Barrence Whitfield and the Savages

  • Barrence Whitfield and the Savages
  • Barrence Whitfield and the Savages (Mamou) 1984 
  • Dig Yourself (Rounder) 1985 
  • Call of the Wild EP (UK Demon/Rounder) 1987 
  • Ow! Ow! Ow! (Rounder) 1987 
  • Live Emulsified (Rounder) 1989 
  • Let's Lose It (Fr. New Rose) 1990  (Stony Plain) 1991 
  • Savage Tracks (Fr. New Rose) 1992 
  • Ritual of the Savages (Ocean Music) 1995 
  • Barrence Whitfield with Tom Russell
  • Cowboy Mambo (East Side Digital) 1993 
  • Hillbilly Voodoo (East Side Digital) 1993 

Growing up in East Orange, New Jersey, Barry White spent his teen years fronting various funk and rock bands. When success eluded one outfit that had it almost within reach, he closed the door on the music business and headed for Boston to attend B.U. Studying to be a television news writer, he supported himself by working in a used record shop, where his inclination for singing along with records drew crowds. It also got the attention of then-Lyre Peter Greenberg, who encouraged his return to performing. Peter brought along the basis of the Savages in the form of disenfranchised Lyres, and Barry brought his record-collector’s love of R&B. He also unveiled his new moniker, Barrence Whitfield, since the world just wasn’t big enough for two Barry Whites.

On his spectacular first album, backed by a frisky quartet of young, greasy roadhouse rockers (including a couple of ex-Lyres), Whitfield stakes his reverent claim to the priceless hipshake legacy of Screamin’ Jay Hawkins and other venerable titans of primal rock’n’roll. Whitfield is a tremendous vocalist with a bloodcurdling falsetto, the enthusiasm of a drunk amateur and the easy control of a seasoned pro. The Savages — especially saxman Steve LaGrega — keep pace on wacky old numbers like “Bip Bop Bip,” “Mama Get the Hammer” and “Georgia Slop,” contributing likely originals to this raw adventure that hardly seems like it was recorded in 1984.

The brief but exhilarating Dig Yourself adds a little surface sheen and showband politesse to the proceedings, but still contains a weekend’s worth of sweaty, sexy excitement. “Juicy Fruit,” “Geronimo’s Rock” and “Breadbox” fit all the pieces together in a sweet frenzy, but the remaining tracks are almost as good.

Whitfield recorded Call of the Wild, a six-song 12-inch released only in the UK, with an entirely new set of Savages, revamping the sound with piano and organ as well as a slicker, steadier rhythm section. Not as wildly thrilling as either previous record, this takes a tamer posture and reduces the fun accordingly: Ben Vaughn’s bluesy but lightweight “Apology Line” indicates Whitfield’s moderate direction here. The American Ow! Ow! Ow! album expands the EP with five more tracks recorded around the same time. It’s likable enough — this man can sing — but seriously short in the funkalicious spirit that makes the earlier ones so precious.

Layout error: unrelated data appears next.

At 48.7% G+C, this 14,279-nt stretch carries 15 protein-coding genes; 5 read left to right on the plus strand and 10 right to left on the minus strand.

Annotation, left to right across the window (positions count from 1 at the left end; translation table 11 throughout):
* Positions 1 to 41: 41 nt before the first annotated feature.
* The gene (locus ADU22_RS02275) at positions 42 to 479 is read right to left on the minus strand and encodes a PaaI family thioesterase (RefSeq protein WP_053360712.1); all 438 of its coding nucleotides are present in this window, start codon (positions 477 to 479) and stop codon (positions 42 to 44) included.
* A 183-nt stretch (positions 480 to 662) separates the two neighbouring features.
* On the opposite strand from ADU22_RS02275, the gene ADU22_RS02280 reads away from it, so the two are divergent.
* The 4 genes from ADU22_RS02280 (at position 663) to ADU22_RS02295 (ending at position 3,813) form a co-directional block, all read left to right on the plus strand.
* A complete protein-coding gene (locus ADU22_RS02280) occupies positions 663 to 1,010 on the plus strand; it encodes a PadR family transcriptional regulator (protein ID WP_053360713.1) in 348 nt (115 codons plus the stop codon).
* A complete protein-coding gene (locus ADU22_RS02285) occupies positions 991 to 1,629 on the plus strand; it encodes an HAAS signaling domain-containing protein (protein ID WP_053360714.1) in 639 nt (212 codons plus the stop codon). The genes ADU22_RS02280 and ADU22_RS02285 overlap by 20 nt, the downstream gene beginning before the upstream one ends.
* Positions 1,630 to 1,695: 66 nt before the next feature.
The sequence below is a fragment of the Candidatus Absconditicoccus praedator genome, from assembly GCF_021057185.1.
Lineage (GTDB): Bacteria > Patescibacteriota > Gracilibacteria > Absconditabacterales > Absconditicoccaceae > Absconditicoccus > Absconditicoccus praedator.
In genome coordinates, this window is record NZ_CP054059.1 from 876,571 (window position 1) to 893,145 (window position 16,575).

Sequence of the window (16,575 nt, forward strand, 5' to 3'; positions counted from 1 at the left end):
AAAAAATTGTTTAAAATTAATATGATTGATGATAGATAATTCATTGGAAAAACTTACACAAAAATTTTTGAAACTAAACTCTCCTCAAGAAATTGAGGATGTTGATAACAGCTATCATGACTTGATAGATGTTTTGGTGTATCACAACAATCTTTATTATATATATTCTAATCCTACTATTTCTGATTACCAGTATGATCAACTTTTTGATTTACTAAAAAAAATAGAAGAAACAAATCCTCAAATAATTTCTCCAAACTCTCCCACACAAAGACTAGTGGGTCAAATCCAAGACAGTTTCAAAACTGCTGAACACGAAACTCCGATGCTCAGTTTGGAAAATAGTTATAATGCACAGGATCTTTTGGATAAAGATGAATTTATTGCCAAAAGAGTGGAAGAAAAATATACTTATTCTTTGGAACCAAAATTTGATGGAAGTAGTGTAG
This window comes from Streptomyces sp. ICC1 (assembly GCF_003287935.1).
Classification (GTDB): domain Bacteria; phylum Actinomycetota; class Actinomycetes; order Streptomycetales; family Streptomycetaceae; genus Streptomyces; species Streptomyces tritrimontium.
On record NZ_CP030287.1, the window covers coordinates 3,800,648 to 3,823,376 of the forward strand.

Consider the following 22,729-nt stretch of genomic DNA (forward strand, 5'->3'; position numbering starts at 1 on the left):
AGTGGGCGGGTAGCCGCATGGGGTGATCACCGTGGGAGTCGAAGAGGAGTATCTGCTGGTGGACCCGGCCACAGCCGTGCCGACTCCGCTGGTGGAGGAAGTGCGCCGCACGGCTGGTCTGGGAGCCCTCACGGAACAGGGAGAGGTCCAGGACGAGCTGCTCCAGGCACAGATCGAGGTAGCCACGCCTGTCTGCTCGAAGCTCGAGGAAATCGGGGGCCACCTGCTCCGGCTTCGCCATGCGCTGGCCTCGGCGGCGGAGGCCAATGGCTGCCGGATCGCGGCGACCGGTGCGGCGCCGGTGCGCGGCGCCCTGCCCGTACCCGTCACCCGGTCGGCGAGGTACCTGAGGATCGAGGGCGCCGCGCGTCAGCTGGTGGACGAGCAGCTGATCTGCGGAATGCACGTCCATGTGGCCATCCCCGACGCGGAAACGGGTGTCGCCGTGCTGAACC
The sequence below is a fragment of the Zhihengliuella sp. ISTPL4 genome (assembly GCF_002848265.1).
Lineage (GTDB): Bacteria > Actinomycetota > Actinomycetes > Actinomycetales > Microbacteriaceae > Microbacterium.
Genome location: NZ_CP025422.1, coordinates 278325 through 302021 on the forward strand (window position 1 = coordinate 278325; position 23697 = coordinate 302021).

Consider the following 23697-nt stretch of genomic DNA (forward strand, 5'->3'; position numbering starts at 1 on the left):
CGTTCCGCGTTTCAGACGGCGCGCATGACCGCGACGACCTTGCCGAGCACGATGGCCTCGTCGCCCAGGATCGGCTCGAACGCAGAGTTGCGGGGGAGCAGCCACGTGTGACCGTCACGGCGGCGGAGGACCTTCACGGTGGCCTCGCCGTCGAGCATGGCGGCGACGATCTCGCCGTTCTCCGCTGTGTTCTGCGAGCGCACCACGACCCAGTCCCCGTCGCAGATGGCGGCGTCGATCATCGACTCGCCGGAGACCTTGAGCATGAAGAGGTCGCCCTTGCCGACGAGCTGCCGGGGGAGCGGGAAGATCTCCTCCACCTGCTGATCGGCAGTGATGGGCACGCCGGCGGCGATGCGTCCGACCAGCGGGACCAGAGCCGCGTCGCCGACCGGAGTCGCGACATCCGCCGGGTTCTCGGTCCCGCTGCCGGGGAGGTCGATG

What should have followed was an album that built on Ow! Ow! Ow!‘s strengths (BW and the Savages) and learned from its weaknesses (dry production and some songs that simply didn’t equal the invention of the performers). Instead, what appeared was Live Emulsified, a well-intentioned but unsuccessful attempt to capture the legendary proselytic qualities of the band’s concerts. Recorded with some of the same sidemen in California and Texas at the end of 1987 and the beginning of ’88, it offers a broad selection of tunes — including a bunch not previously vinylized. This may not be the great live album that Whitfield’s doubtless got in him, but there are plenty of worse ways to spend 45 minutes. (The CD and cassette contain three bonus tracks.)

A growing European following led the French New Rose label to underwrite Let’s Lose It, a solid effort produced by Jim Dickinson, and Savage Tracks, a motley assortment of live and live-in-the-studio takes and demos. The latter has its moments, but is most decidedly not an album statement. New Rose also reissued Whitfield’s debut on CD.

With the Savages more or less idle, Barrence began working in a number of other settings. He contributed tracks to Merle Haggard and Don Covay tributes and recorded two albums with singer/songwriter Tom Russell. This experience clearly afforded him an opportunity to work in genres (for example, country) that hadn’t been part of the Savages repertoire. Not a songwriter himself, Whitfield displays his wide-ranging skills as a stylist on their two collaborative efforts. While some of the tracks don’t prove more than great taste in material, it’s great to hear him taking on the works of Jesse Winchester, Bob Dylan, Gram Parsons, Richard Thompson, Steve Earle and Pops Staples.

Ritual of the Savages is an album whose confidence and verve is helpfully coupled to sympathetic production. Ben Vaughn (one of the producers) contributed a number he co-wrote with Dave Alvin; there’s also the usual mix of well-chosen covers, with the bulk of the originals by Whitfield’s longtime guitarist, Milton Reder.

[David Greenberger / Scott Schinder / Ira Robbins]